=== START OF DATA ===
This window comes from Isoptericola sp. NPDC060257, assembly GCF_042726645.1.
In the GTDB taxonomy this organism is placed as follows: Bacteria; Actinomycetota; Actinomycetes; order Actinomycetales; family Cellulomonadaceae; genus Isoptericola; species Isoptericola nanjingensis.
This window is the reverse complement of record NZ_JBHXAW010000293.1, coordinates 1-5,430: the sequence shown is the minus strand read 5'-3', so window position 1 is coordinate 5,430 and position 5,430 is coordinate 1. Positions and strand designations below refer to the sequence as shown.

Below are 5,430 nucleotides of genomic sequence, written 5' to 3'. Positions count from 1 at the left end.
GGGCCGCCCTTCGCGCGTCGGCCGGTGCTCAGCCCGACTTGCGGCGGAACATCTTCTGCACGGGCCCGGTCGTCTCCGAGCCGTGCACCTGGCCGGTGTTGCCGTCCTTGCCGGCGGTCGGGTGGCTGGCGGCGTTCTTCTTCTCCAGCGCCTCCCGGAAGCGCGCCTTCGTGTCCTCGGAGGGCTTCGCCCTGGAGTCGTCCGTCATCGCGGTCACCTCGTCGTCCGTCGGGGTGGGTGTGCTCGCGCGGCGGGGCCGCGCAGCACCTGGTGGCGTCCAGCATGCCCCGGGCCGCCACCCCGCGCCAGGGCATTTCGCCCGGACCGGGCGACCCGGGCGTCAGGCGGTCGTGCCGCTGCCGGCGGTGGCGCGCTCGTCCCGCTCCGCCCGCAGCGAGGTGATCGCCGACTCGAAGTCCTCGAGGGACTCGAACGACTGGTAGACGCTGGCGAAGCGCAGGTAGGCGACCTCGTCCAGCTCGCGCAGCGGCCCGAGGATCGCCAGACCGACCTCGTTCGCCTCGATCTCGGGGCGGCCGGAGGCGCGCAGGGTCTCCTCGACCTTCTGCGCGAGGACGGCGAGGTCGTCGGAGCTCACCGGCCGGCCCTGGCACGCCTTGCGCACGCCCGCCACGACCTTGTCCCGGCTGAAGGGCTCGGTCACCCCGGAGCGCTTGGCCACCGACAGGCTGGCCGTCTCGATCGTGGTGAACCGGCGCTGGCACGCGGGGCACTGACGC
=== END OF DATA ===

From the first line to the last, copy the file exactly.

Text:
This window comes from Isoptericola sp. NPDC060257, assembly GCF_042726645.1.
In the GTDB taxonomy this organism is placed as follows: Bacteria; Actinomycetota; Actinomycetes; order Actinomycetales; family Cellulomonadaceae; genus Isoptericola; species Isoptericola nanjingensis.
This window is the reverse complement of record NZ_JBHXAW010000293.1, coordinates 1-5,430: the sequence shown is the minus strand read 5'-3', so window position 1 is coordinate 5,430 and position 5,430 is coordinate 1. Positions and strand designations below refer to the sequence as shown.

Below are 5,430 nucleotides of genomic sequence, written 5' to 3'. Positions count from 1 at the left end.
GGGCCGCCCTTCGCGCGTCGGCCGGTGCTCAGCCCGACTTGCGGCGGAACATCTTCTGCACGGGCCCGGTCGTCTCCGAGCCGTGCACCTGGCCGGTGTTGCCGTCCTTGCCGGCGGTCGGGTGGCTGGCGGCGTTCTTCTTCTCCAGCGCCTCCCGGAAGCGCGCCTTCGTGTCCTCGGAGGGCTTCGCCCTGGAGTCGTCCGTCATCGCGGTCACCTCGTCGTCCGTCGGGGTGGGTGTGCTCGCGCGGCGGGGCCGCGCAGCACCTGGTGGCGTCCAGCATGCCCCGGGCCGCCACCCCGCGCCAGGGCATTTCGCCCGGACCGGGCGACCCGGGCGTCAGGCGGTCGTGCCGCTGCCGGCGGTGGCGCGCTCGTCCCGCTCCGCCCGCAGCGAGGTGATCGCCGACTCGAAGTCCTCGAGGGACTCGAACGACTGGTAGACGCTGGCGAAGCGCAGGTAGGCGACCTCGTCCAGCTCGCGCAGCGGCCCGAGGATCGCCAGACCGACCTCGTTCGCCTCGATCTCGGGGCGGCCGGAGGCGCGCAGGGTCTCCTCGACCTTCTGCGCGAGGACGGCGAGGTCGTCGGAGCTCACCGGCCGGCCCTGGCACGCCTTGCGCACGCCCGCCACGACCTTGTCCCGGCTGAAGGGCTCGGTCACCCCGGAGCGCTTGGCCACCGACAGGCTGGCCGTCTCGATCGTGGTGAACCGGCGCTGGCACGCGGGGCACTGACGC